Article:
Most dog owners at one point, maybe several points, witness their dogs eating grass. Before panic ensues, know that the world won’t end with your pet munching on a few blades of grass. If you think about it, we humans eat stranger things. So, why does watching a dog eat grass freak out their owners? It’s most likely they don’t understand the reasons behind this behavior, which is why we’re here to explain how come dogs eat grass and what you can do about it.
Why Do Dogs Eat Grass?
Although a dog eating grass is a common behavior, like most other canine issues, this one isn’t a one-size-fits-all kind of situation. Because each dog is unique, there could be any number of reasons your pet craves grass.
5 reasons your dog eats grass
- Nutrition: One common belief is dogs eat grass to replace missing nutrients, like fiber, in their diet. If you are concerned that your dog lacks proper nutrition, a vet consult is in order.
- To induce vomiting: Some theories suggest that when dogs eat grass and vomit bile, it’s because they don’t feel well. They eat grass to make themselves vomit and, in turn, feel better; while others claim dogs aren’t intelligent enough to know that eating grass is the way to treat an upset stomach.
- Cravings: The debate about whether dogs are carnivores or omnivores may provide some insight as to why dogs instinctively may prefer to munch on some grass on occasion.
- Behavioral: The reason dogs eat grass could be psychological. Whether it be stress, anxiety, or boredom, your pet may find some relief in eating a few blades of grass. On the other hand, your pet may be consuming grass to get your attention. As the saying goes, “any attention is good attention.” It could be that your pet suffers from pica. This condition causes humans and animals to consume things that aren’t food. For example, socks, small toys, stuffing (from toys), wood, and some argue even grass.
- Hunger: A study from the University of New England suggests hunger in general and the time of day could determine why a dog eats grass. The research found that dogs presented with two types of grass spent more time eating grass before ingesting their kibble. The later in the day, the less the dogs ate the grass.
Is Eating Grass Dangerous For Dogs?
In general, no, the grass isn’t inherently dangerous for dogs to eat. However, if your pet vomits repeatedly, has diarrhea, or drinks water excessively after eating grass, it could indicate a serious health problem caused by such things as intestinal parasites from animal droppings in your yard. Of course, any grass treated with pesticides, fertilizers, herbicides, and the like is never safe for your pet to consume. Although untreated grass is okay for your pet to eat, several common plants are toxic to dogs.
If your dog’s grass-eating behavior is a concern, talk to your veterinarian.
What To Do When Your Dog Eats Grass
The reason(s) behind your dog’s grass-eating habit will determine the best approach to addressing the behavior. To help you uncover why your dog eats grass, monitor your dog when outside and note the time of day, how much and how often your dog eats grass, and what happens before and after (if anything).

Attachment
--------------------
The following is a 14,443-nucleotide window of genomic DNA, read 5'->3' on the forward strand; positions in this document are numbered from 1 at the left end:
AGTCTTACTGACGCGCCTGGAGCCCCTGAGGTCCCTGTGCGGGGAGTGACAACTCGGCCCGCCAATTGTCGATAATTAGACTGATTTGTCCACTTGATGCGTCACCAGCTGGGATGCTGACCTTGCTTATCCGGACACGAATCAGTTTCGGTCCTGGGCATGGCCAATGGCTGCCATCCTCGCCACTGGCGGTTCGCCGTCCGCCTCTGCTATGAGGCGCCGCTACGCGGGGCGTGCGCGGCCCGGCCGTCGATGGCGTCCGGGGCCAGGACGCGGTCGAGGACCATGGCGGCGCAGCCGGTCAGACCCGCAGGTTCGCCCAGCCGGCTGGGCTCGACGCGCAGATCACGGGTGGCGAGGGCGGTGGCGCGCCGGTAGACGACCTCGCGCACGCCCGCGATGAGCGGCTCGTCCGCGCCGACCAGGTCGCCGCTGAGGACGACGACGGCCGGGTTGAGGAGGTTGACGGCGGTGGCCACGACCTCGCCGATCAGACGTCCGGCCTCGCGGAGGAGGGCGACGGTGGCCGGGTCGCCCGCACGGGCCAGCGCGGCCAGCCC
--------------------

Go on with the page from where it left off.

If your dog eats grass out of boredom …
- If your pet is eating grass out of boredom, employ distraction techniques. You can offer a verbal correction and give a treat when your pet nibbles grass while on a walk, or direct them to head in another direction. Whenever your pet is eating grass in your yard, distract your dog with a game of Frisbee or ball to see if that keeps their mind off grazing. Also, ensure your dog gets an adequate amount of daily physical exercise and mental stimulation.
If your dog eats grass because of nutritional deficiencies …
- Providing your pet the proper nutrition for their breed, size, stage in life, and state of health can help reduce grass-eating due to nutritional deficiencies. Consider adding a multi-vitamin supplement to your dog’s diet.
If your dog eats grass to get attention …
- What about eating grass for attention? Never scold your pet for nibbling on the lawn, as this could increase any existing anxiety and stress in your pet. Instead, make certain that whatever time you spend with your dog is quality time with plenty of playtime and belly rubs. Make sure you have veterinarian-approved chew toys within reach, as well.
- For those attention-seeking dogs that eat grass, ignore the behavior and use positive reinforcement, like praise or treats, when they stop eating the grass and whenever they do something you want them to.
If your dog still eats grass …
- If your dog is a known grass eater, avoid using any type of lawn treatment, or use a natural product safe for pets.
- Anytime you suspect an underlying health issue or that your pet has ingested something poisonous, you should consult your veterinarian (or emergency vet hospital) for proper diagnosis and treatment. Provide your veterinarian with notes on your pet’s grass-eating behavior and your dog’s dietary habits, including the brand of food, how much and how often your dog eats.
Let’s face it, dogs do strange things (they probably think the same of us!). Eating grass and even their own poop are two of them. Noting these behaviors and consulting with your vet can help address them.